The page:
Some call it "strong" AI, others "real" AI, "true" AI or artificial "general" intelligence (AGI)... whatever the term (and important nuances), there are few questions of greater importance than whether we are collectively in the process of developing generalized AI that can truly think like a human -- possibly even at a superhuman intelligence level, with unpredictable, uncontrollable consequences. This has been a recurring theme of science fiction for many decades, but given the dramatic progress of AI over the last few years, the debate has been flaring anew with particular intensity, with an increasingly vocal stream of media and conversations warning us that AGI (of the nefarious kind) is coming, and much sooner than we'd think. Latest example: the new documentary Do you trust this computer?, which streamed last weekend for free courtesy of Elon Musk, and features a number of respected AI experts from both academia and industry. The documentary paints an alarming picture of artificial intelligence, a "new life form" on planet earth that is about to "wrap its tentacles" around us. There is also an accelerating flow of stories pointing to an ever scarier aspects of AI, with reports of alternate reality creation (fake celebrity face generator and deepfakes, with full video generation and speech synthesis being likely in the near future), the ever-so-spooky Boston Dynamics videos (latest one: robots cooperating to open a door) and reports about Google's AI getting "highly aggressive" However, as an investor who spends a lot of time in the "trenches" of AI, I have been experiencing a fair amount of cognitive dissonance on this topic.
YouTube parent company Google on Monday released what it said would be the first quarterly report outlining efforts to enforce its community guidelines. The report, which looked at the last quarter of 2017, said that it removed eight million videos from YouTube during the quarter, adding that the videos it removed "were mostly spam or people attempting to upload adult content." Of note, however, is that YouTube's machine-learning algorithm spotted the overwhelming majority of the content. During the company's quarterly earnings call Monday, Google CEO Sundar Pichai said that "over six million videos removed in Q4 were first flagged by our machine systems, and over 75% of those videos were removed before receiving a single view." The company introduced its machine flagging in June, 2017.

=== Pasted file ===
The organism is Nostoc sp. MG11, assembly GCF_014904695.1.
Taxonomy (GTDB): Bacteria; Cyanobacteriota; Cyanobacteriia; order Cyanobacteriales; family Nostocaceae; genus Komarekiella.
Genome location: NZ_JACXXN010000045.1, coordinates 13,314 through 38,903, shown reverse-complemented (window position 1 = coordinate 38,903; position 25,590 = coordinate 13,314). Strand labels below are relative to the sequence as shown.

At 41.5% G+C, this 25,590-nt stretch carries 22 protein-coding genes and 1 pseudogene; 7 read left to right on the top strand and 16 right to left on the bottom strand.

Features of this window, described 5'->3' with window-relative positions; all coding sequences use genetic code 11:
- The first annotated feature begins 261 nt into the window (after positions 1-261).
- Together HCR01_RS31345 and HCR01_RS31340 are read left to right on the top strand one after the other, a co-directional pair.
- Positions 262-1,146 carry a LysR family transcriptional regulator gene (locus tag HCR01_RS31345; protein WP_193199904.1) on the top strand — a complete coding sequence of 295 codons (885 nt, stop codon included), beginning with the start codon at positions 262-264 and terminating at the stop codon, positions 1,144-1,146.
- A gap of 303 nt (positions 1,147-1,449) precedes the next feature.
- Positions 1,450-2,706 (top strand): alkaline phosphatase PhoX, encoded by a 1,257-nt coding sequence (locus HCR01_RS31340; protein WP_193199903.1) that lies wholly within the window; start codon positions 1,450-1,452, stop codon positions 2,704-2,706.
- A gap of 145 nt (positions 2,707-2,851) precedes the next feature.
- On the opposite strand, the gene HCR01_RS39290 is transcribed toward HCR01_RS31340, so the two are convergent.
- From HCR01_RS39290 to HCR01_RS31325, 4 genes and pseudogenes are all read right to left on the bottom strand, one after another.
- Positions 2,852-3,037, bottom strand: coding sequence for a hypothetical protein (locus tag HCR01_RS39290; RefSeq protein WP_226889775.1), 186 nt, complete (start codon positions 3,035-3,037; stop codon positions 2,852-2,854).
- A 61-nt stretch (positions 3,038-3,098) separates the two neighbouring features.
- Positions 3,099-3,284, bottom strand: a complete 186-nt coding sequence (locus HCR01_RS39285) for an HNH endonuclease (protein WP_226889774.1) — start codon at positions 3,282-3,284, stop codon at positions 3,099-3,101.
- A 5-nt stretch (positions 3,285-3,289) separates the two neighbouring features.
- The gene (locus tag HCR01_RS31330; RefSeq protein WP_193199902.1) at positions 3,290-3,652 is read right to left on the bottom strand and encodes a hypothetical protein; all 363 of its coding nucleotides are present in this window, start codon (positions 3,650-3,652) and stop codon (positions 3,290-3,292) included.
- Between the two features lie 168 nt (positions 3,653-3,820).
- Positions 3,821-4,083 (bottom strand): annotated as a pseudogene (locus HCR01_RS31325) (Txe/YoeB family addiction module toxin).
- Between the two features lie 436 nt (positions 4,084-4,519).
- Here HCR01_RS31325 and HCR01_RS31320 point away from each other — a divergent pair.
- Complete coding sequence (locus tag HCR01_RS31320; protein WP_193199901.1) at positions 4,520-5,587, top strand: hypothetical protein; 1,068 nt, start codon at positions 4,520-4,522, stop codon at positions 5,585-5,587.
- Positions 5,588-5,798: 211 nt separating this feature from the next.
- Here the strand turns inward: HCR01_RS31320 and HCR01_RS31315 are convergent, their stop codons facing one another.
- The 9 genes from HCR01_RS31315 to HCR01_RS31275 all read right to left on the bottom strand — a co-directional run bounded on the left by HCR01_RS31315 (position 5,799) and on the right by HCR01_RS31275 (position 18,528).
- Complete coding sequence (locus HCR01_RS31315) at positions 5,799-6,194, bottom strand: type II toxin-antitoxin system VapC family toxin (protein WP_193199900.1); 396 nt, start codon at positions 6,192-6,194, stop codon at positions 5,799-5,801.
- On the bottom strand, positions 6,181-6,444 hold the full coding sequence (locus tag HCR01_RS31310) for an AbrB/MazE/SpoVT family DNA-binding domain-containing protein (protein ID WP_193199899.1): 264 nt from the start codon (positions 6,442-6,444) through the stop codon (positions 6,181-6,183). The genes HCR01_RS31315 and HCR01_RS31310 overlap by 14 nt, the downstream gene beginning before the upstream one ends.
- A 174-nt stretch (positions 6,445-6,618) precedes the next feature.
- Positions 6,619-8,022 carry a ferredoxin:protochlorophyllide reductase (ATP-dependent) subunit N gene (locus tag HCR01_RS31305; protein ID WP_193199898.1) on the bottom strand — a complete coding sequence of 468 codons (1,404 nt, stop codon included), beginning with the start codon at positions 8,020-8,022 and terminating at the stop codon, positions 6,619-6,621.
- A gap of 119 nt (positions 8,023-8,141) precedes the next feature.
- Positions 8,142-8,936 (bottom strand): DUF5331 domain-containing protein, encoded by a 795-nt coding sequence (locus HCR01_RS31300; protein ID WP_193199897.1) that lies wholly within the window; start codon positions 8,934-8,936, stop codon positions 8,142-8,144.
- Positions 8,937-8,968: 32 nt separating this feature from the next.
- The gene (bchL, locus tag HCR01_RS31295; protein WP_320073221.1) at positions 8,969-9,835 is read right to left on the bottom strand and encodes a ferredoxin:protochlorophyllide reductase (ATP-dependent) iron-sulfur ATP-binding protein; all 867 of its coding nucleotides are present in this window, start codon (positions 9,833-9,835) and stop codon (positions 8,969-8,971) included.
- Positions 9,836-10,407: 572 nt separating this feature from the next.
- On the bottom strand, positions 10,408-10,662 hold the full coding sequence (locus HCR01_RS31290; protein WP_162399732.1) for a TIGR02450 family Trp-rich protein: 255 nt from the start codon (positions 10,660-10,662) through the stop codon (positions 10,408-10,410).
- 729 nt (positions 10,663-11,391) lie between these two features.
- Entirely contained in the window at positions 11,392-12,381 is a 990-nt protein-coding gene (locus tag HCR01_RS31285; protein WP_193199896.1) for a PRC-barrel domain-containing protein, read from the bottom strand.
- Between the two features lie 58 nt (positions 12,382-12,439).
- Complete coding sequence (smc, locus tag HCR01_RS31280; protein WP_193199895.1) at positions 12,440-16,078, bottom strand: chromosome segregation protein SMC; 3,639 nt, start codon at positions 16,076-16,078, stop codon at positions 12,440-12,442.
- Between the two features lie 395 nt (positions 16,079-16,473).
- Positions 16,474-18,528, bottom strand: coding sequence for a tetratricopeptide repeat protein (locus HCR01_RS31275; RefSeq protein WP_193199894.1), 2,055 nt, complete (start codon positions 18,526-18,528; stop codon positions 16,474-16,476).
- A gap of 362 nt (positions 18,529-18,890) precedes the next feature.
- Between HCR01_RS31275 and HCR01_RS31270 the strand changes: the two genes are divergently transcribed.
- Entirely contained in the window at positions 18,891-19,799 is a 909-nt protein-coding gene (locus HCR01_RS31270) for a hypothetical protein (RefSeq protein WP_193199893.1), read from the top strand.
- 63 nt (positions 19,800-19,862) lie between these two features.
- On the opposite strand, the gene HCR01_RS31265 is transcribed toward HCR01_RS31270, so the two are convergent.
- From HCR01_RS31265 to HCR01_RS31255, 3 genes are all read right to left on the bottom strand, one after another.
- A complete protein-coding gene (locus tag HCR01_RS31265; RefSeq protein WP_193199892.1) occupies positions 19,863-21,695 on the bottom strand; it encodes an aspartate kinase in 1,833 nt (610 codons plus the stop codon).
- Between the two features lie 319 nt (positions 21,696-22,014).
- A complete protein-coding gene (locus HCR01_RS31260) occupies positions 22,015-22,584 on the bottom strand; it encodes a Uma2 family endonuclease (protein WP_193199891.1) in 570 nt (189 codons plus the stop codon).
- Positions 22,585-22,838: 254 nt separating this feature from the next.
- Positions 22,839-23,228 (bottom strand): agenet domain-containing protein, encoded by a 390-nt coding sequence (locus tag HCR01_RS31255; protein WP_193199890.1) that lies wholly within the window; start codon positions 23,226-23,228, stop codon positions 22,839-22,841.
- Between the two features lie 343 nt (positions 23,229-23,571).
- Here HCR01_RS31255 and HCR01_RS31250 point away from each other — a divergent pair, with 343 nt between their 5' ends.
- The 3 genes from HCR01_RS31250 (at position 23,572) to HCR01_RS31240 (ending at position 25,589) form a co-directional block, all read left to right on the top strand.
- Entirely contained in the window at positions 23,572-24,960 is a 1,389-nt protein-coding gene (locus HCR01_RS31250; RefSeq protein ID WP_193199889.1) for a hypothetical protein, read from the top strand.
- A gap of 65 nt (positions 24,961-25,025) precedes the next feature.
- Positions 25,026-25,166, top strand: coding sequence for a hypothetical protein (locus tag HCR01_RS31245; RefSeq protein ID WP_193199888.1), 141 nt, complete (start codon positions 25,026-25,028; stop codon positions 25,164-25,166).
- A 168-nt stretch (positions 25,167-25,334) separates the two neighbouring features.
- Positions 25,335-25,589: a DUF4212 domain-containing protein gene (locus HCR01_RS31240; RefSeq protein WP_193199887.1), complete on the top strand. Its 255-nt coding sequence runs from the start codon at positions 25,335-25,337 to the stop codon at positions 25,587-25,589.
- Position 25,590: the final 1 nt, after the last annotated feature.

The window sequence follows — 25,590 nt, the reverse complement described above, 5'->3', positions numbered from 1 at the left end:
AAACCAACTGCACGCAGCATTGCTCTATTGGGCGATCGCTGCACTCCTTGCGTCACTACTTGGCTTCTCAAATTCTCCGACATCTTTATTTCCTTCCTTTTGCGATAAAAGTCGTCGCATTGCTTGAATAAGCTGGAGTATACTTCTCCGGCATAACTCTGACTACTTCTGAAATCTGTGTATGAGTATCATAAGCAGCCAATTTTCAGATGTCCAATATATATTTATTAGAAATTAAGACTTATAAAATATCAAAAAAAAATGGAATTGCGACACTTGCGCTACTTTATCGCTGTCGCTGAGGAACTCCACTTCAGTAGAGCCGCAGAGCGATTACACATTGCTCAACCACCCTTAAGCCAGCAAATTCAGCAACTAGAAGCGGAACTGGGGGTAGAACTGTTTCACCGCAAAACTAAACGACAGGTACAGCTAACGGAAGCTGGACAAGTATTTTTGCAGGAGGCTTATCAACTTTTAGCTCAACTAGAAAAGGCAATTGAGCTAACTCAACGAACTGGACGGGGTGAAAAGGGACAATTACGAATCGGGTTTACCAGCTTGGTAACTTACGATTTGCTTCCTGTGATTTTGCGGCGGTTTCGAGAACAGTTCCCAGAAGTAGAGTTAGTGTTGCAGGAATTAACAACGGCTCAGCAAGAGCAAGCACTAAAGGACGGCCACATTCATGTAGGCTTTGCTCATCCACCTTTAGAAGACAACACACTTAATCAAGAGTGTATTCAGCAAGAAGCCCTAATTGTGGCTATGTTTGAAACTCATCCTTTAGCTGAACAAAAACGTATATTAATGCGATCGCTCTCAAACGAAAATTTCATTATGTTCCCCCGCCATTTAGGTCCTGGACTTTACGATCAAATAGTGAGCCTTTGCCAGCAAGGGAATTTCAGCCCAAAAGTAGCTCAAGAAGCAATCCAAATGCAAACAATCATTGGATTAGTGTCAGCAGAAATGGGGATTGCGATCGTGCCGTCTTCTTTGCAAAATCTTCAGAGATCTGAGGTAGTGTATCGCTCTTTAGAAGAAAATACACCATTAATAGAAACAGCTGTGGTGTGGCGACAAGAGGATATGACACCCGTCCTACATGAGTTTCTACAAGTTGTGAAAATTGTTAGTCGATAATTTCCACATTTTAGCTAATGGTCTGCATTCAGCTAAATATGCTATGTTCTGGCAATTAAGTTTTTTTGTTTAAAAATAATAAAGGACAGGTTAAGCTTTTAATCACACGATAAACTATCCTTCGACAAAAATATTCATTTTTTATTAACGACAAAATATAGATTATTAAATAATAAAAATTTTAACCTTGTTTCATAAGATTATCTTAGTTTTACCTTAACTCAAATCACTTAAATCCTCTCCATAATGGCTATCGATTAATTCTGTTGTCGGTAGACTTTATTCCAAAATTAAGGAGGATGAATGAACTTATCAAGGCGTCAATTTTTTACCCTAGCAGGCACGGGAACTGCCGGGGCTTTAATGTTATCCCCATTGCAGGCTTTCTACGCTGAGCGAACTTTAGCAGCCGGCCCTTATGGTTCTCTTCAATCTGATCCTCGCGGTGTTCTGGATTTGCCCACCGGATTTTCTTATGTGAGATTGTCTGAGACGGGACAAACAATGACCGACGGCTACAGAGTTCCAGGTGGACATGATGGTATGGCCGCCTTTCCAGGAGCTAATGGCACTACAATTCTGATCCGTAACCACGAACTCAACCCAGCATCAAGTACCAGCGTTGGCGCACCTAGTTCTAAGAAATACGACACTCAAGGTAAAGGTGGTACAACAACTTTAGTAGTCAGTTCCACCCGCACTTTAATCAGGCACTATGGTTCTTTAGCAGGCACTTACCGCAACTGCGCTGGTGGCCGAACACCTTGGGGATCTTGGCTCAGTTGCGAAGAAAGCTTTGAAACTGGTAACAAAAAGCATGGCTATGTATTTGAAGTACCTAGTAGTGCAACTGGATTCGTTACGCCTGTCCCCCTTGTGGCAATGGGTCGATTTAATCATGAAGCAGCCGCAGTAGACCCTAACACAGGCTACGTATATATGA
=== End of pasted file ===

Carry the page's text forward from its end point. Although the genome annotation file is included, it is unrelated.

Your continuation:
Given the increasing affordability of equipment and growing awareness of security requirements, more and more cameras are being installed across the globe every day. While this is a good thing, the sheer volume of footages that come in makes it difficult for operators to find specific objects or people when needed. This is one area where artificial intelligence (AI) is all set to play a key role. Several security companies are already working on this. Make searching through videos as simple as using Google.